The discussions revealed some key challenges and unique initiatives associated with mainstreaming climate change into finance. For example, Lindene Patton, Chief Climate Product Officer of Zurich Insurance Group, discussed the insurance industry’s role in managing climate risks and a commitment by Zurich to provide climate-smart insurance products and invest up to $1 billion in “green bonds,” which would help address climate change. Nancy Pfund, Founder and Managing Partner of DBL Investors, stated that while many private investments in green energy make good business sense and several have delivered good returns to their investors, the challenge is to attract positive attention from all sectors to the benefits of these options.

The event brought to focus the real desire to make a positive social and environmental impact through investment decisions and showed that women are playing an increasingly crucial role to make this happen.

The posts on this blog are opinions, not advice. Please read our Disclaimers.

National Credit Default Rates Decreased in December 2013 According to the S&P/Experian Consumer Credit Default Indices

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Dave Guarino

Director, Global Index Communications

S&P Dow Jones Indices

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S&P Dow Jones Indices released the latest results for the S&P/Experian Consumer Credit Default Indices. Data is through December 2013

The posts on this blog are opinions, not advice. Please read our Disclaimers.

The Yellen Fed

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David Blitzer

Managing Director and Chairman of the Index Committee

S&P Dow Jones Indices

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The FOMC, the Fed’s monetary policy unit, meets next week on January 28th and 29th. It will be Ben Bernanke’s last meeting and the beginning of Janet Yellen’s leadership of the central bank.  No immediate change in Fed policy is likely – winding down QE3 over the next few months as announced in December will continue, the Fed funds rate target won’t shift from its current zero to 25 basis points and the yield on the ten year Treasury note won’t rise by much.

While there won’t be an immediate shift, the membership of the FOMC will change and a review of the economic outlook and monetary policy is likely at this meeting.  The changes to the FOMC include the usual rotation of the four representatives from among 11 of the 12 regional banks as well as two recently nominated members of the Fed Board of Governors.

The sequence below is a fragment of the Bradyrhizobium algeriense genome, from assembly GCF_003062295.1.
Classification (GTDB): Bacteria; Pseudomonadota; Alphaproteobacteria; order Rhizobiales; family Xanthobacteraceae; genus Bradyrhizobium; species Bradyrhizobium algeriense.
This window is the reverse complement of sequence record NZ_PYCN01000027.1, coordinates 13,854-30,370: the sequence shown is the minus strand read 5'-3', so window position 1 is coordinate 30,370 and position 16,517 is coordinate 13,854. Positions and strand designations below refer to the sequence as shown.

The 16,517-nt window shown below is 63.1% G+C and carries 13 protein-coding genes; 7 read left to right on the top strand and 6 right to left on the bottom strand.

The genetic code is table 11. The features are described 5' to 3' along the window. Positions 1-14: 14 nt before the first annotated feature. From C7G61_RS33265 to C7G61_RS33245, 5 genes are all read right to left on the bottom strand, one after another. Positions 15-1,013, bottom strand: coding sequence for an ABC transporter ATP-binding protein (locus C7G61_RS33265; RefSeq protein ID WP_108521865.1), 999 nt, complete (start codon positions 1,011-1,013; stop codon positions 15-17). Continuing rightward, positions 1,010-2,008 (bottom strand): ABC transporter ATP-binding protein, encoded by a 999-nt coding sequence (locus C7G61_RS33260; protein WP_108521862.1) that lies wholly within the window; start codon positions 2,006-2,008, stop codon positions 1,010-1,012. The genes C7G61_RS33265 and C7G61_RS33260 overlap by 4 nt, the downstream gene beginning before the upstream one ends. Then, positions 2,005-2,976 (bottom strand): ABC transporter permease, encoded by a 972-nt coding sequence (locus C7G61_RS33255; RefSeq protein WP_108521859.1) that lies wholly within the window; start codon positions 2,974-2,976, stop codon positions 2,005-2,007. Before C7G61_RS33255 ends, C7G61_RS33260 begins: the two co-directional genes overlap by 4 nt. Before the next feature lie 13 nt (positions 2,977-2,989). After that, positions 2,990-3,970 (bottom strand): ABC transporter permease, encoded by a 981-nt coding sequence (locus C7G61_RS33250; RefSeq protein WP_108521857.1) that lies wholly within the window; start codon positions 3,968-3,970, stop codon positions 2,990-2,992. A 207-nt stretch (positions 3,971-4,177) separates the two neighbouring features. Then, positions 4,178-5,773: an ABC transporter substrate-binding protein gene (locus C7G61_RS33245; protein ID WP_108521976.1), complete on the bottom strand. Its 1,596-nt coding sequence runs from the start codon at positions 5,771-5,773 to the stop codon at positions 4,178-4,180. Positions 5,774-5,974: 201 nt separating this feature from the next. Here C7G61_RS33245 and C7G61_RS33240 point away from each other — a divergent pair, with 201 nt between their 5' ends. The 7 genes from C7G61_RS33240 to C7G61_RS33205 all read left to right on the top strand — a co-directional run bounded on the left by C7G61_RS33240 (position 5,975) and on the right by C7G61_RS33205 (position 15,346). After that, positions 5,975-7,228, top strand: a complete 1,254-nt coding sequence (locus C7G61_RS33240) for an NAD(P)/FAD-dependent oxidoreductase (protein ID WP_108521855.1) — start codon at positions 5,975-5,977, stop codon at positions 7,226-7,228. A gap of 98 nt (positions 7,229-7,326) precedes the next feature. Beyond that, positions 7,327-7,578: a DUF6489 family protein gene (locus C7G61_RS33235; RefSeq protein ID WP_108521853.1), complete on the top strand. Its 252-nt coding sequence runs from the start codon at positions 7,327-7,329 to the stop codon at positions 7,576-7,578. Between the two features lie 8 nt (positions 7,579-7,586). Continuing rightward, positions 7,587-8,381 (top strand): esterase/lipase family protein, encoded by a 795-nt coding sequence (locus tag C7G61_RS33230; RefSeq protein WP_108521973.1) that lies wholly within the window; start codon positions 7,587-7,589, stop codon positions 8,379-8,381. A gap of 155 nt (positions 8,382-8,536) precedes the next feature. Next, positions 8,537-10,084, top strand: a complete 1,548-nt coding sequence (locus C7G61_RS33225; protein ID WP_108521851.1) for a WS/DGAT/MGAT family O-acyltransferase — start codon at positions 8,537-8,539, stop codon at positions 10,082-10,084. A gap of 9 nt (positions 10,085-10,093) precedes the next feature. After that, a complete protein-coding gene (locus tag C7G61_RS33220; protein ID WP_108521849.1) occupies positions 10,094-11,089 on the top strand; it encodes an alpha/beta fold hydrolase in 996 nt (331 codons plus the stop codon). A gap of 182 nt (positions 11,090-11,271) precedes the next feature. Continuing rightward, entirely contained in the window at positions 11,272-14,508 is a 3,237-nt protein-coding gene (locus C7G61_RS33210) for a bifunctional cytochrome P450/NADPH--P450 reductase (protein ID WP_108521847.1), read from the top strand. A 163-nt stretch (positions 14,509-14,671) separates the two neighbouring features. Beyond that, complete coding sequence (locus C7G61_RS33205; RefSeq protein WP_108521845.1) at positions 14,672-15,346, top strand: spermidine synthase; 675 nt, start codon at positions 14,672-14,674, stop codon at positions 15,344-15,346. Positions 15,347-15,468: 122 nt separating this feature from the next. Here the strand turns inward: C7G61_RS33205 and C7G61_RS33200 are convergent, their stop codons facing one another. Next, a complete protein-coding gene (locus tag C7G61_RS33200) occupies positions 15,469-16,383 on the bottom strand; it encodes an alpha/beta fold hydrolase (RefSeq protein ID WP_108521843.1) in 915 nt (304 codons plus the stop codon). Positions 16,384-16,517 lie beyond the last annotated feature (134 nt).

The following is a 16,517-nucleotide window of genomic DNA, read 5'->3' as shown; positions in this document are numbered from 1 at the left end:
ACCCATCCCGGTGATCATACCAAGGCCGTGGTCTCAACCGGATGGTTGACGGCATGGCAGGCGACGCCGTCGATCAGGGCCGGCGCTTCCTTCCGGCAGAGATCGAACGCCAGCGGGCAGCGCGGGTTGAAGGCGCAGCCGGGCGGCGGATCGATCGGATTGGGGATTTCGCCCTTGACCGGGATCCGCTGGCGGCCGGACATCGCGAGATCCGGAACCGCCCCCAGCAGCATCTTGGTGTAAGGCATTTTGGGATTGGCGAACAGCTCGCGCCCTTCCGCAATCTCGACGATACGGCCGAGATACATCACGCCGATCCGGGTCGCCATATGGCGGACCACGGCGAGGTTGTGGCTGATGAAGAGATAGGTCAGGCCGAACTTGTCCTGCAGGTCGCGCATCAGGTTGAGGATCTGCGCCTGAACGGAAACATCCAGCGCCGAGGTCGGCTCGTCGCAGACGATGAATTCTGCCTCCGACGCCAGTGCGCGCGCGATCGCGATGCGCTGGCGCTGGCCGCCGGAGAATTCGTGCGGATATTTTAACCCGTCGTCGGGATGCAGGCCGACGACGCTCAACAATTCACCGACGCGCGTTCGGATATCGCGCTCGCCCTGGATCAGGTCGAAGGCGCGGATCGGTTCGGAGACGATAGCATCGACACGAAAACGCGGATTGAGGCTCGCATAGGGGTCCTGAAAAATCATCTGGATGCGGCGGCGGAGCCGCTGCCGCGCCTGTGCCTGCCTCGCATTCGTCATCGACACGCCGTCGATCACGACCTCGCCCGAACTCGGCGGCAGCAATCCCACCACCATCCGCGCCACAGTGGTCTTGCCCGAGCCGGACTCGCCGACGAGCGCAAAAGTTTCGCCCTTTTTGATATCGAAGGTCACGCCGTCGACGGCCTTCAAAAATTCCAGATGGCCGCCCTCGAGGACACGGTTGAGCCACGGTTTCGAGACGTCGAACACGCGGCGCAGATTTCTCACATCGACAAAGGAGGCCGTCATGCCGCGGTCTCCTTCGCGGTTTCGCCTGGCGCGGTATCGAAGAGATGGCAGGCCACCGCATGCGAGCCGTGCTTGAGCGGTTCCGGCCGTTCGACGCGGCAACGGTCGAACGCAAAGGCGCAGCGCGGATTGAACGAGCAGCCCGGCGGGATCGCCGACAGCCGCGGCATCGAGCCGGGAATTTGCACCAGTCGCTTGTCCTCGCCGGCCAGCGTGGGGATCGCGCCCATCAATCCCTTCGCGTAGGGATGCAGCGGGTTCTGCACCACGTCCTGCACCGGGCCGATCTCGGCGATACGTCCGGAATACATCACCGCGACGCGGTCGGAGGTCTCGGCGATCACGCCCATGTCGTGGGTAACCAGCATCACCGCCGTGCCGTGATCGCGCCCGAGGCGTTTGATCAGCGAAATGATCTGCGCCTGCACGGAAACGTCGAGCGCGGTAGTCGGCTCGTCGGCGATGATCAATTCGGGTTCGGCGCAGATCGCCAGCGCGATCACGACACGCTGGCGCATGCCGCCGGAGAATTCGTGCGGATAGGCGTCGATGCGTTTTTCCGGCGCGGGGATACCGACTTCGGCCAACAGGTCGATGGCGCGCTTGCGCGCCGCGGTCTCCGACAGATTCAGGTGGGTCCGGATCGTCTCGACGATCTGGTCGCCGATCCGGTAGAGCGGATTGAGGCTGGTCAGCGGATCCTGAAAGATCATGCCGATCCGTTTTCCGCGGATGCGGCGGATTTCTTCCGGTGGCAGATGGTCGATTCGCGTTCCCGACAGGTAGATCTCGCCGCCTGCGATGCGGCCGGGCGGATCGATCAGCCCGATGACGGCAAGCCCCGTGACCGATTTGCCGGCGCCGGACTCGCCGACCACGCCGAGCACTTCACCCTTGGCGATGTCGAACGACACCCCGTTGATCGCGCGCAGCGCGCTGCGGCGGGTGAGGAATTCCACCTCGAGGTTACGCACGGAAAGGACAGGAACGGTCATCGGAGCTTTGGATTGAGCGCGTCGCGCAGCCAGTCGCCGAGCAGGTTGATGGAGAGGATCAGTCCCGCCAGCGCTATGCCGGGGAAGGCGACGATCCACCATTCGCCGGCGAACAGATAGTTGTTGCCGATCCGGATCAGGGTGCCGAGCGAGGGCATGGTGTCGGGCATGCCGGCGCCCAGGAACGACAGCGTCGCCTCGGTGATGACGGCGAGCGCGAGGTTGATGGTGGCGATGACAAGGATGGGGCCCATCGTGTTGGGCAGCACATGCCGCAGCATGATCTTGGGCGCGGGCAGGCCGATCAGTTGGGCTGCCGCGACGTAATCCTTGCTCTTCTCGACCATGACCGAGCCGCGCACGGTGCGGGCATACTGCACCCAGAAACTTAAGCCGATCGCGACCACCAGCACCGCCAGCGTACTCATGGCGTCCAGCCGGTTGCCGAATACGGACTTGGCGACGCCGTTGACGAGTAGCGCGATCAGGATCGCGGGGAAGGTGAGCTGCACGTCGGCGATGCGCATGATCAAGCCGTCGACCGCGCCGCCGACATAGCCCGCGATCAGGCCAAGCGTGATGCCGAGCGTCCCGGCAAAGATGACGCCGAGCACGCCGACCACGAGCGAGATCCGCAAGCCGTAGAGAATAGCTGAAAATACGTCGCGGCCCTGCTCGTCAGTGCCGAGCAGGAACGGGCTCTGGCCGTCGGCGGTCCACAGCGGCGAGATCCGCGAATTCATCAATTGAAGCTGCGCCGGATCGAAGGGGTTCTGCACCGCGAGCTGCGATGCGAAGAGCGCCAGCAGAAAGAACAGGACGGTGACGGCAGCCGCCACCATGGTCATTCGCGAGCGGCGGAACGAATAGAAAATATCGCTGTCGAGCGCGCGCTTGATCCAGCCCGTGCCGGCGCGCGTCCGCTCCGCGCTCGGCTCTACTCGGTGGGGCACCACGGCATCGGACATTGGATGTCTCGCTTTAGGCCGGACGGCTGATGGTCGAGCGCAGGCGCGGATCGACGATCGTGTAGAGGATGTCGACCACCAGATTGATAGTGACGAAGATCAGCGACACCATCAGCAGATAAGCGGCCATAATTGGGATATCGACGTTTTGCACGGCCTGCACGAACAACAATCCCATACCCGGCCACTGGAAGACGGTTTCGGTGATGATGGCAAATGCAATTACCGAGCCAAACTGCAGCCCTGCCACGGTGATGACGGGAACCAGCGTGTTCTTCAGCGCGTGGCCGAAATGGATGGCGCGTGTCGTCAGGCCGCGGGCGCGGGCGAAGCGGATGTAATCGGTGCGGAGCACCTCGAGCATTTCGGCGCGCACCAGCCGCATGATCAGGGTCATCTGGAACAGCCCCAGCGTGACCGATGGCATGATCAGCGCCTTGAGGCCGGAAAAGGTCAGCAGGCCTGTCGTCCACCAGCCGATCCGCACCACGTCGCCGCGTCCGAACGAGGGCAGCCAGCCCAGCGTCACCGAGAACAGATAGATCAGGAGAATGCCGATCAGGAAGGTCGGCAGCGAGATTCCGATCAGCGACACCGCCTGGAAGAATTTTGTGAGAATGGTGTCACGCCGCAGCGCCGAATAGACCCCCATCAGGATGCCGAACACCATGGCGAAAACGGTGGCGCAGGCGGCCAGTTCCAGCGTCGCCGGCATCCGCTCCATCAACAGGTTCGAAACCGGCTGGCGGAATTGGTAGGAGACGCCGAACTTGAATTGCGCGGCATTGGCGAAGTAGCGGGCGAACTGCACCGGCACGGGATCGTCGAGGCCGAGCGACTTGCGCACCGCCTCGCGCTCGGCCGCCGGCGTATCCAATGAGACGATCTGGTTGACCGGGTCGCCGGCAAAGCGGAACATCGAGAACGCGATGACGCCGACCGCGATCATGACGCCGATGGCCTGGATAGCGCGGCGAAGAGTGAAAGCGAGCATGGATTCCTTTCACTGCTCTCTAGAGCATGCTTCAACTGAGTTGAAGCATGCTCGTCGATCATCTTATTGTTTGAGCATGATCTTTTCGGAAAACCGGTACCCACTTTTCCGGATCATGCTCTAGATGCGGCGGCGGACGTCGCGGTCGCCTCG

What will the new year and new members bring?

Tapering and the end of QE3 are expected in 2014.  The quantitative easing programs were successful in lowering intermediate and long term interest rates and boosting the stock and housing markets. However, with the economy better off than it was a few years ago and questions heard about the additional benefits of further bond buying, this effort is likely to fade away.  Despite fears voiced by some, the program did not create inflation.  In fact, inflation at about 1.5% is below the Fed’s target and deflation is seen by some analysts as a larger worry for 2014.

With the end of QE1-2-3, the Fed’s policy making tools will focus on interest rates, forward guidance or announcements of future policy and possibly some of the Fed’s banking regulations.  The target for the Fed funds rate is likely to stay at zero to 25 basis points well into 2015 if not longer.  This will keep a lid on the yield on the ten year Treasury note, even if economic growth exceeds expectations. The ten year yield can be thought as the average of the ten successive one year returns.  With assurances that the one year returns won’t rise much in the next two or three years, the longer 10 year number is likely to be somewhat contained.

Jawboning – as forward guidance used to be called – is both powerful and hazardous.  For investors and traders, ignoring the Fed is always a risky policy. So, forward guidance of lower interest rates will encourage a rapid market response to bring rates down towards the Fed’s desired levels.  But the Fed is not clairvoyant when it comes to predicting the economy or future policy needs. Sooner or later there will be a moment when the central bank will need to change its forward guidance, change from lower interest rates to higher interest rates.  In the days when watching the Fed was “watch what they do, not what they say,” a policy reversal was accepted, maybe even expected. But if forward guidance is cancelled and reversed, investors are likely to doubt or even ignore future forward guidance.  For now announcing intentions works, but for how long no one knows.